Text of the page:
Uranium Prices Surge After Flood Closes Cameco Mine

Uranium Prices Surge After Flood Closes Cameco Mine

Uranium prices surged 7 percent to a record after Cameco Corp., the world’s largest supplier, said a flood at an unfinished mine in Canada will delay initial shipments of the nuclear fuel by at least a year.

Uranium rose to $60 a pound from $56 in a weekly posting by Ux Consulting Co., said Eric Webb, an executive at the Roswell, Georgia-based publishing company. Ux’s price is based on the company’s assessment of the uranium market and is widely used within the nuclear industry.

“It is the largest weekly increase on record” for the 20- year-old series, Webb said today.

Uranium, the raw material in reactor fuel, has risen more than sixfold since October 2001. Speculation is growing that demand may outstrip available supplies as high oil prices prompt more countries to increase their ability to generate nuclear power. Some analysts say prices will keep rising.

“Anyone who sells at these levels is going to be very disappointed in the coming weeks,” Kevin Bambrough, a strategist at Sprott Asset Management Inc. in Toronto, said before Ux Consulting released its latest price assessment. “The price is going higher.”

During the last record rally, uranium rose as high as $43.40 a pound in May 1978, said Thomas Neff, a nuclear expert at the Massachusetts Institute of Technology in Cambridge. Adjusted for inflation, that price would be about $111.65 in today’s dollars, he said.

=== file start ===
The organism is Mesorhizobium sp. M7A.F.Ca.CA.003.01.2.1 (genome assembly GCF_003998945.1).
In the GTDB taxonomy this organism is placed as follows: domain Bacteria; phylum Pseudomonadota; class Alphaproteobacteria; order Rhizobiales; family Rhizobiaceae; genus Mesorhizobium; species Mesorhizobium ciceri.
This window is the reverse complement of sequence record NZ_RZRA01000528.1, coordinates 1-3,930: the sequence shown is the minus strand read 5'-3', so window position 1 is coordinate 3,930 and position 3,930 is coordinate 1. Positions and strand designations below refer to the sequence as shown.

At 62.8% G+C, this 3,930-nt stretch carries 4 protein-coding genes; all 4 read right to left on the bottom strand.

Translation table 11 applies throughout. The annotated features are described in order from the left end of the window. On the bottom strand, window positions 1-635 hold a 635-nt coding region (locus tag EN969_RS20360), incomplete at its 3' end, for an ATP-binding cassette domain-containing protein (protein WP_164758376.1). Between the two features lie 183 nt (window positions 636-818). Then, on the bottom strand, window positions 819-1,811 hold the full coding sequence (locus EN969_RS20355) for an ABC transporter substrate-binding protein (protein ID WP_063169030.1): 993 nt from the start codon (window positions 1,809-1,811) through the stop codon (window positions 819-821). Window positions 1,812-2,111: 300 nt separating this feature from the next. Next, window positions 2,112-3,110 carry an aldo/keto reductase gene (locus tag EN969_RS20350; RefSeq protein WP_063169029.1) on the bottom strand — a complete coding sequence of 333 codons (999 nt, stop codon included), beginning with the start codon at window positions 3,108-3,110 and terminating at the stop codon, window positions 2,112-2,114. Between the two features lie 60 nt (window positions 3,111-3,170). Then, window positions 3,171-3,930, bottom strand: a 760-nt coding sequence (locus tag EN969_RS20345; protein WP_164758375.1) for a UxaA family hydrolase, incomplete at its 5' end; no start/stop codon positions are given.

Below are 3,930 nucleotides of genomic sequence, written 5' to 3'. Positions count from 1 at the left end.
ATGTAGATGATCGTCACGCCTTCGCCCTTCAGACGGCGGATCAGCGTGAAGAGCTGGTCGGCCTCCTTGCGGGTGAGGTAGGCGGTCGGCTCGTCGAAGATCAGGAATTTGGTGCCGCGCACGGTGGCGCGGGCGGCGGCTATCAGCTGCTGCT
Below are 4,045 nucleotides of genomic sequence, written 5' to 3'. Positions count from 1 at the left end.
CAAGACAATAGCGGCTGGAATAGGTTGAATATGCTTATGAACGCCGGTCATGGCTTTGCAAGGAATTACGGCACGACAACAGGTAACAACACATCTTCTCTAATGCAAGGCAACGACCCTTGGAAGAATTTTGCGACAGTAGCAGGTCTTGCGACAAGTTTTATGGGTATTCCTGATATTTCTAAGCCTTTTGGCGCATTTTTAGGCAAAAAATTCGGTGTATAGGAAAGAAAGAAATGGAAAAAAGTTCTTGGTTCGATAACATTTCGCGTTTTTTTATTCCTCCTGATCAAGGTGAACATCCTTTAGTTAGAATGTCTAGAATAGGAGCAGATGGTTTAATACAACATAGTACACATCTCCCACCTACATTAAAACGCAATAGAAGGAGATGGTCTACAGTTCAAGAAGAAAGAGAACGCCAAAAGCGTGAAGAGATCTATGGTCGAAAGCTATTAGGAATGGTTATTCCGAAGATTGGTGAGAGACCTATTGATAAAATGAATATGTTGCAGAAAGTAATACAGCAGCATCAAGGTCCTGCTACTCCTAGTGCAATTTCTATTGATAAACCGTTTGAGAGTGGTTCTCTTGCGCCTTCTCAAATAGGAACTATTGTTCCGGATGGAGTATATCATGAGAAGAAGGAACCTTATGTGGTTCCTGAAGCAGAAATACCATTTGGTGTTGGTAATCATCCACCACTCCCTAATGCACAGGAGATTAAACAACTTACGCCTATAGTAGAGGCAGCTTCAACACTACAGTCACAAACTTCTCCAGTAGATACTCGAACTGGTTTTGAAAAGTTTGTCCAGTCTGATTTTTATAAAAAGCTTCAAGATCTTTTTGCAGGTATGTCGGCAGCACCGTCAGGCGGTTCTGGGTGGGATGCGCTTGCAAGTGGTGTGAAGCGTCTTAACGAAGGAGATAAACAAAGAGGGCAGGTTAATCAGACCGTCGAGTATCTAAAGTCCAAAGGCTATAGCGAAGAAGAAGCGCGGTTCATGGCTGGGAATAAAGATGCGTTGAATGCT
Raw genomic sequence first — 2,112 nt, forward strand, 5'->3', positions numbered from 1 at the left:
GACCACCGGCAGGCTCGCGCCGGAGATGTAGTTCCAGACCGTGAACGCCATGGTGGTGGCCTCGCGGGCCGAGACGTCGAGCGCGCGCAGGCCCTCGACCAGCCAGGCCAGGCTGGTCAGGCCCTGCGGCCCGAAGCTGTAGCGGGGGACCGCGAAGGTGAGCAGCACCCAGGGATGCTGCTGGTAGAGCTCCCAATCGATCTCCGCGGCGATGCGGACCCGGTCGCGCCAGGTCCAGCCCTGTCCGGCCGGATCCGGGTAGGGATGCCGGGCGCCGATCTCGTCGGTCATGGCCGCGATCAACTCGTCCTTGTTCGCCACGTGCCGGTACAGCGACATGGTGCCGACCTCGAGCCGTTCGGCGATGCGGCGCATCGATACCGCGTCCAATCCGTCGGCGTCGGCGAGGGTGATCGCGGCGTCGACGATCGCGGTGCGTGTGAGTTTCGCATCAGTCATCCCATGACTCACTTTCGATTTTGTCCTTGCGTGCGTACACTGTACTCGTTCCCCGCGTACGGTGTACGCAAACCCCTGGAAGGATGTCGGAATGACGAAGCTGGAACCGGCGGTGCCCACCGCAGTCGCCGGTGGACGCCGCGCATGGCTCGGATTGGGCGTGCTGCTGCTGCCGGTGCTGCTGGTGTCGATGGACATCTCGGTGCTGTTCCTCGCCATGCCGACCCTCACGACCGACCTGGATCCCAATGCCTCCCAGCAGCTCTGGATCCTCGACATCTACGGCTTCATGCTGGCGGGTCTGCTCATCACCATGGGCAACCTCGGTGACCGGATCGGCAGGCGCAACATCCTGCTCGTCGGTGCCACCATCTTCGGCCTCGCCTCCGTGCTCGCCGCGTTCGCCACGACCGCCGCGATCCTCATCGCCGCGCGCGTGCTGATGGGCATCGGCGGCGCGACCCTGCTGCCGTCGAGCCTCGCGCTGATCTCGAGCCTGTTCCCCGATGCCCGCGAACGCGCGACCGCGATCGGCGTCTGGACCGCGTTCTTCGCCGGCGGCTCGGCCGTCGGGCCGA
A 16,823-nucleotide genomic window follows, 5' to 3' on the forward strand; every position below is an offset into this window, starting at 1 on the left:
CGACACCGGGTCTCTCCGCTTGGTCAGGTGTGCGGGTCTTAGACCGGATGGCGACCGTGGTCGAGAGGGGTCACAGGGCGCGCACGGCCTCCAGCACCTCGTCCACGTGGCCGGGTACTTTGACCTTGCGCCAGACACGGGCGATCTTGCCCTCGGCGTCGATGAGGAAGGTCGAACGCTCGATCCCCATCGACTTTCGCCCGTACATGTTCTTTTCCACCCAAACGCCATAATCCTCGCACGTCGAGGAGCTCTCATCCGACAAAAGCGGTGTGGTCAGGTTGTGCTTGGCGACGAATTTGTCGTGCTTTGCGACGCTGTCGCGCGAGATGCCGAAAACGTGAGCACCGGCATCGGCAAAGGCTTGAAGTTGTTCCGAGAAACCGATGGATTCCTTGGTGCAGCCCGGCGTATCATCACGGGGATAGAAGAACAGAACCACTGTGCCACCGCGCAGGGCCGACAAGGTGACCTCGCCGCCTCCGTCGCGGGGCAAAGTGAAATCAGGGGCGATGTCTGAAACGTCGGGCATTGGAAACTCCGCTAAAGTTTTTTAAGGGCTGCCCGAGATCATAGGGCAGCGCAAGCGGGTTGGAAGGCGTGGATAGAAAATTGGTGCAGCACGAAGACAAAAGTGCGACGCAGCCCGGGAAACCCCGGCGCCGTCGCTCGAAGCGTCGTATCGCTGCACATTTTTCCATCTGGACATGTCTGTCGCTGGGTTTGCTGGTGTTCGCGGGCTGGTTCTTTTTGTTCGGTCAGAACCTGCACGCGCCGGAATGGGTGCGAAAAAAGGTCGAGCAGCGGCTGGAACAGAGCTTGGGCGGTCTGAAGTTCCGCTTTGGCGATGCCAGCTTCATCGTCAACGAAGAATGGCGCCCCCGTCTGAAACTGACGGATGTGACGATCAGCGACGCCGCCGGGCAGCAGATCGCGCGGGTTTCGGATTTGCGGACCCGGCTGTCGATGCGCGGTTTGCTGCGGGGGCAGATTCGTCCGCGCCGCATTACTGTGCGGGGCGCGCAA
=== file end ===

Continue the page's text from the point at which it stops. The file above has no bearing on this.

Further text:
Ux Consulting’s price has risen 80 percent in the past year.

Under Water

Saskatoon, Saskatchewan-based Cameco said Oct. 23 that construction of its Cigar Lake, Saskatchewan, mine may be delayed by at least a year after a rock fall triggered a subterranean flood. The company had planned to open the mine next year.

The delay at Cigar Lake will mean buyers who were counting on 7 million to 8 million pounds of supply from the new mine’s initial production will have to find it somewhere else, analysts said. Cameco expects the mine to eventually produce 18 million pounds a year.

Cigar Lake’s proven and probable reserves of 232 million pounds have a gross value of about $13.92 billion, based on the current spot price. Rock at Cigar Lake on average is 19 percent uranium, a concentration exceeded only by the 25 percent grade at Cameco’s deposit at McArthur River, Saskatchewan.

The mine at Cigar Lake is 50 percent owned by Cameco, with the remainder held by AREVA Resources Canada Inc., Idemitsu Uranium Exploration Canada Ltd. and TEPCO Resources Inc.

Cameco is scheduled to announce its third-quarter earnings today after the close of trading in New York and will conduct a conference call on Nov. 1 that may include new information about its flooded uranium mine.

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